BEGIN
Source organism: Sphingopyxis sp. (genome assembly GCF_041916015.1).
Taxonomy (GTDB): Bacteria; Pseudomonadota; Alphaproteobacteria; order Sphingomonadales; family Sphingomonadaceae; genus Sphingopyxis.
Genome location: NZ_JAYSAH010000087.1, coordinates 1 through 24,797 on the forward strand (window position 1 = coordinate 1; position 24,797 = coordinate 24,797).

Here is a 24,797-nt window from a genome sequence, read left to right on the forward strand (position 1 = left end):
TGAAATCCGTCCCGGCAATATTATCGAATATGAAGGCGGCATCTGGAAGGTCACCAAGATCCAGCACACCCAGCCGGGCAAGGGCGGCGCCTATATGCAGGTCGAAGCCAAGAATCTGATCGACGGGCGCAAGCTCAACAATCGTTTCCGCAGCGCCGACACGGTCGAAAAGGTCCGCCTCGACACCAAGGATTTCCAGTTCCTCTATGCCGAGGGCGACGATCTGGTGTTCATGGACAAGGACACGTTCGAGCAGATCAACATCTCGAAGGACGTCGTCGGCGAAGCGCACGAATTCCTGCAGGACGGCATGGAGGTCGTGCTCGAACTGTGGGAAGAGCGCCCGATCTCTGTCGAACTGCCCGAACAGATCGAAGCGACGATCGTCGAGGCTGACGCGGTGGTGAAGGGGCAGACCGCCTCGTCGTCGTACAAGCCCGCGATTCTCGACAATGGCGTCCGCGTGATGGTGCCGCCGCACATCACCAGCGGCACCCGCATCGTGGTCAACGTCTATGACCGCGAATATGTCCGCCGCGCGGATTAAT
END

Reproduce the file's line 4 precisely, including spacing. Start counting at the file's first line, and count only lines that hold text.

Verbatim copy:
Here is a 24,797-nt window from a genome sequence, read left to right on the forward strand (position 1 = left end):